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November 14, 2017

France: Tonnerre

Filed under: Europe, France, Photography, Travel, Travel, Writing — Tags: , , , , , , — anotherheader @ 11:59 am

Fosse Dionne

A couple of hundred kilometers to the southeast of Paris along the Canal de Bourgogne is the town of Tonnerre. The French word “tonnerre” translates as “thunder” in English, though rumblings from the sky do not appear to be the inspiration for the commune’s name. In truth the name alone might well have prompted us to visit. We have a low bar for such things. But there is more to recommend Tonnerre than its name. The commune has two star attractions, Fosse Dionne and the Hotel-Dieu de Tonnerre. Curious name or not, it is a worthy stop for those traveling in the area by boat, car, train, or bike.

In French-speaking countries an hôtel-Dieu or “hostel of God” refers to hospital for the poor and needy, run by the Catholic Church. These weren’t hospitals in the modern sense. Many patients did not check in to an hôtel-Dieu and expect to leave. An hôtel-Dieu was often about providing comfort and support to the sick and dying. They were hospices that prepared the souls of the sick for the afterlife. A visit to a historic hôtel-Dieu is a reminder of the suffering and pain of death and illness in the Middle Ages.

Narrow streets in Tonnerre

Some facts: According to Wikipedia, Tonnerre’s hôtel-Dieu is the longest medieval hospital in Europe. Though we did not pull out the tape measure and verify the record, we can confirm that the inside is indeed cavernous. Wikipedia also notes that the Hôtel-Dieu de Tonnerre is amongst the oldest hôtel-Dieu in Europe. It was founded in the late 13th Century. That being said, in Europe old is relative. The Hôtel-Dieu de Paris was founded in 651, over 600 years before the hôtel-Dieu in Tonnerre. As a comparison, Columbus sailed the ocean blue a mere 524 years ago.

Fosse Dionne is a secular and more unusual attraction. The ancient wellspring at the base of a hill in Tonnerre has provided water to humans for millenniums. It became the logical focal point around which a settlement formed. In Roman times the area was developed utilizing the spring as a source of clean water. This settlement ultimately became the commune of Tonnerre. .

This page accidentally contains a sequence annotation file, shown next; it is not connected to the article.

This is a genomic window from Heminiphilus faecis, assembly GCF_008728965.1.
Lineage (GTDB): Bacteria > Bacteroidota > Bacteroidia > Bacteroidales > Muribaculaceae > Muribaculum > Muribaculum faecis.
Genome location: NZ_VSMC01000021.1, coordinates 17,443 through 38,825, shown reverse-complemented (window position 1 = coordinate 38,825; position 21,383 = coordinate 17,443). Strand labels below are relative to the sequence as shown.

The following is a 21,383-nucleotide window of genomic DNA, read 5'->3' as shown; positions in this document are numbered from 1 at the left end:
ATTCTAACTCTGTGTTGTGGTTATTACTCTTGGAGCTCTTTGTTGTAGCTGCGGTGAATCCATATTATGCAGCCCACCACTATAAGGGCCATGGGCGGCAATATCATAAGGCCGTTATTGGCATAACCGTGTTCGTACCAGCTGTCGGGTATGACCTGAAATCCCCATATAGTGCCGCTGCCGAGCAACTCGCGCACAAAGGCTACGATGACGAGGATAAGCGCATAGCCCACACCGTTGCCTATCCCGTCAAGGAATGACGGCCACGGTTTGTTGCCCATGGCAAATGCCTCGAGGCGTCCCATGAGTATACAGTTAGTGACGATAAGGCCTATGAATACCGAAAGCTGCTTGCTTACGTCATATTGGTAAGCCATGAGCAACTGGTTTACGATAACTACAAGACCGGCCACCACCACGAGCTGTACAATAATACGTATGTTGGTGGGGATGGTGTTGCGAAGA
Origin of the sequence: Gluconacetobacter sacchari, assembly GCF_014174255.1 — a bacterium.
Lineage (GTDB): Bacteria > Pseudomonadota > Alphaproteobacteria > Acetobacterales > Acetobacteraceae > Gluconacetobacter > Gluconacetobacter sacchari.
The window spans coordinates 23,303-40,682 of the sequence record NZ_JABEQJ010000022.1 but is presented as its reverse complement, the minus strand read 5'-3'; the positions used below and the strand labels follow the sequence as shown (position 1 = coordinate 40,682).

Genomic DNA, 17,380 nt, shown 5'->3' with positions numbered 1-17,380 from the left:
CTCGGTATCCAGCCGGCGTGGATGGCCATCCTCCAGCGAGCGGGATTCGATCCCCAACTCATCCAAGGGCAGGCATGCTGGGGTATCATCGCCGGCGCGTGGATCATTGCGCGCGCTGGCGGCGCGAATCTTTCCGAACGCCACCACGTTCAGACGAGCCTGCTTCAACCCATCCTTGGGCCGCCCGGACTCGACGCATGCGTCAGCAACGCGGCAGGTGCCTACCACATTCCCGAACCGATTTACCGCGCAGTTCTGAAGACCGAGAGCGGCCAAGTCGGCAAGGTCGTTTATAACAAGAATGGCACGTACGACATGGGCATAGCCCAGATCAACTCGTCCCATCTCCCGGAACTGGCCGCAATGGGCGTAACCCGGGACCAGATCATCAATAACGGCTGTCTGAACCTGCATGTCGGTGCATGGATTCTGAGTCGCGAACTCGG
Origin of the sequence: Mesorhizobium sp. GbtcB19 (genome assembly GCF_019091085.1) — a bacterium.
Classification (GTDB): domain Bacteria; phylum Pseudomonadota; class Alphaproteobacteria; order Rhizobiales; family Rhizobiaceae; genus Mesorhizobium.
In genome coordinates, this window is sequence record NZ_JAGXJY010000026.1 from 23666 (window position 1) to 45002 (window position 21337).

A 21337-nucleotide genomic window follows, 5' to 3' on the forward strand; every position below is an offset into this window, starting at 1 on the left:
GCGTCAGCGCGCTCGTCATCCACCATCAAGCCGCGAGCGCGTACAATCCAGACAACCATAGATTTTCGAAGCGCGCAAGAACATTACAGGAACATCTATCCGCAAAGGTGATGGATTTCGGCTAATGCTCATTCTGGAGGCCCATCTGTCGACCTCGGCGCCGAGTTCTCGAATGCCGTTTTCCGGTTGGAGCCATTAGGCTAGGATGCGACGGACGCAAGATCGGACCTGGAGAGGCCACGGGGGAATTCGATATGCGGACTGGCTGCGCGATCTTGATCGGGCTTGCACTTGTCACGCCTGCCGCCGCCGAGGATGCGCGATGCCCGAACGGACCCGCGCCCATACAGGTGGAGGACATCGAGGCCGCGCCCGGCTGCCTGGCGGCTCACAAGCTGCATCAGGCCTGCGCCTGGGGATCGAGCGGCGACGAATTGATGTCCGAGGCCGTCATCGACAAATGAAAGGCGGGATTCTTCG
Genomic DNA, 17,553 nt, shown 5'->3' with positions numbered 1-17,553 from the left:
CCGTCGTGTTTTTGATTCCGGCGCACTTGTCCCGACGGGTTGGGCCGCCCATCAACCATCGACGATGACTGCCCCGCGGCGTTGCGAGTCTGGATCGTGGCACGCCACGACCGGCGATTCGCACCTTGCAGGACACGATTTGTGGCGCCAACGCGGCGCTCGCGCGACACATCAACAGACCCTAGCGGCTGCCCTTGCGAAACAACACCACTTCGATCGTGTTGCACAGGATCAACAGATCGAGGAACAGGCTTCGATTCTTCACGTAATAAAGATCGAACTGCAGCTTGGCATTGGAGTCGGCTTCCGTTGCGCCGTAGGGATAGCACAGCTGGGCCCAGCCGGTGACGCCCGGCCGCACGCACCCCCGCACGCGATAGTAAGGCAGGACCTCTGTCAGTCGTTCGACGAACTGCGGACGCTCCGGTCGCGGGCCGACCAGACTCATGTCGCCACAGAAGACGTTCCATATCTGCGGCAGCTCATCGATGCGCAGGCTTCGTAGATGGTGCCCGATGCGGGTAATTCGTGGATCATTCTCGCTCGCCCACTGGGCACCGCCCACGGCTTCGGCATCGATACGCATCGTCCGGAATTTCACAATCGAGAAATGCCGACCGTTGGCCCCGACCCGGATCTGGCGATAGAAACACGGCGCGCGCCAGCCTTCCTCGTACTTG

Hotel-Dieu de Tonnerre

In 1758 Fosse Dionne was transformed into a lavoir, the form that can be seen by visitors today. A lavoir or washhouse is a place for the cleaning of clothes. Lavoirs are a common sight in this area of Burgundy. Many local communities have preserved and maintained their lavoirs, which typically date from the 18th and 19th Centuries. Along with being a place to wash clothes, lavoirs also played an important role as centers for the social life of the townswomen. As the clothes were being cleaned important news and gossip were exchanged.

What makes Fosse Dionne special is the amount of water that the spring produces. Over a 20-year observation period, the flow was found to vary from a peak average of 619 liters per second in January to a minimum of 87 liters per second in August. When we visited in July of 2016 the flow was likely near the lower end of the range. Still, 87 liters/sec converts to nearly two million gallons of water a day. It’s a lot of water. The volume of the flow undoubtedly contributes to the pool’s deep blue green color.

The covered arcade protected women while they did the washing.


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